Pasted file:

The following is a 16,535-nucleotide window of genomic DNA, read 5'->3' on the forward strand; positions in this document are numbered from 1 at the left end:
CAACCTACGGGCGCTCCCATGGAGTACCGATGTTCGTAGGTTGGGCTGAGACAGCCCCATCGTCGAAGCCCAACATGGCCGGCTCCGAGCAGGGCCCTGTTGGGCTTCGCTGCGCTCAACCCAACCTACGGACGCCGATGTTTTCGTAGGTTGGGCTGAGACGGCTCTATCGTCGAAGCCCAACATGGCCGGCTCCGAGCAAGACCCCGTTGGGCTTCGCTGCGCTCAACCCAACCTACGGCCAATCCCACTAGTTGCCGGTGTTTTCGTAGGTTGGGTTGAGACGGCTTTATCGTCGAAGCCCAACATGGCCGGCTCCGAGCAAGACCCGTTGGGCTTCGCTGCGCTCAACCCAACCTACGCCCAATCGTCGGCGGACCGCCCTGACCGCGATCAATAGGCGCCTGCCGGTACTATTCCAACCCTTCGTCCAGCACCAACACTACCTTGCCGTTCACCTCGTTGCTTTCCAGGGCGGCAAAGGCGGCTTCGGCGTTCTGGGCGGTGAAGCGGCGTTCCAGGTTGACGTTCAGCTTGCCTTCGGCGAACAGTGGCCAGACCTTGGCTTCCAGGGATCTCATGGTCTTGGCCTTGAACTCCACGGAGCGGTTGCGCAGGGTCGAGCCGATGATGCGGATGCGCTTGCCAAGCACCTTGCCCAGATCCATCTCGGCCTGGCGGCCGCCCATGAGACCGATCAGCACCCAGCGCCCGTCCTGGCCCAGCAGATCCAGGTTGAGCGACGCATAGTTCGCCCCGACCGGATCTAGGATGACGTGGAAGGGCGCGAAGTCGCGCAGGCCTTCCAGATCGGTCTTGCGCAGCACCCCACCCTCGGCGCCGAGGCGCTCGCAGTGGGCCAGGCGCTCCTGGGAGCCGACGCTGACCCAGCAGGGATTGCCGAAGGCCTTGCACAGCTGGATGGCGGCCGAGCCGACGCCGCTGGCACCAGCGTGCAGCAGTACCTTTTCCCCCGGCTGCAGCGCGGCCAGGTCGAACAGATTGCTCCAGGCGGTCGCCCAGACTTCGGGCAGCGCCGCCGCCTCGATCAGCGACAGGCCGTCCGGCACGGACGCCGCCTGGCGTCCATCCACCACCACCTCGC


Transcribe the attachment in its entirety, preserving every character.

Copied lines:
The following is a 16,535-nucleotide window of genomic DNA, read 5'->3' on the forward strand; positions in this document are numbered from 1 at the left end:
CAACCTACGGGCGCTCCCATGGAGTACCGATGTTCGTAGGTTGGGCTGAGACAGCCCCATCGTCGAAGCCCAACATGGCCGGCTCCGAGCAGGGCCCTGTTGGGCTTCGCTGCGCTCAACCCAACCTACGGACGCCGATGTTTTCGTAGGTTGGGCTGAGACGGCTCTATCGTCGAAGCCCAACATGGCCGGCTCCGAGCAAGACCCCGTTGGGCTTCGCTGCGCTCAACCCAACCTACGGCCAATCCCACTAGTTGCCGGTGTTTTCGTAGGTTGGGTTGAGACGGCTTTATCGTCGAAGCCCAACATGGCCGGCTCCGAGCAAGACCCGTTGGGCTTCGCTGCGCTCAACCCAACCTACGCCCAATCGTCGGCGGACCGCCCTGACCGCGATCAATAGGCGCCTGCCGGTACTATTCCAACCCTTCGTCCAGCACCAACACTACCTTGCCGTTCACCTCGTTGCTTTCCAGGGCGGCAAAGGCGGCTTCGGCGTTCTGGGCGGTGAAGCGGCGTTCCAGGTTGACGTTCAGCTTGCCTTCGGCGAACAGTGGCCAGACCTTGGCTTCCAGGGATCTCATGGTCTTGGCCTTGAACTCCACGGAGCGGTTGCGCAGGGTCGAGCCGATGATGCGGATGCGCTTGCCAAGCACCTTGCCCAGATCCATCTCGGCCTGGCGGCCGCCCATGAGACCGATCAGCACCCAGCGCCCGTCCTGGCCCAGCAGATCCAGGTTGAGCGACGCATAGTTCGCCCCGACCGGATCTAGGATGACGTGGAAGGGCGCGAAGTCGCGCAGGCCTTCCAGATCGGTCTTGCGCAGCACCCCACCCTCGGCGCCGAGGCGCTCGCAGTGGGCCAGGCGCTCCTGGGAGCCGACGCTGACCCAGCAGGGATTGCCGAAGGCCTTGCACAGCTGGATGGCGGCCGAGCCGACGCCGCTGGCACCAGCGTGCAGCAGTACCTTTTCCCCCGGCTGCAGCGCGGCCAGGTCGAACAGATTGCTCCAGGCGGTCGCCCAGACTTCGGGCAGCGCCGCCGCCTCGATCAGCGACAGGCCGTCCGGCACGGACGCCGCCTGGCGTCCATCCACCACCACCTCGC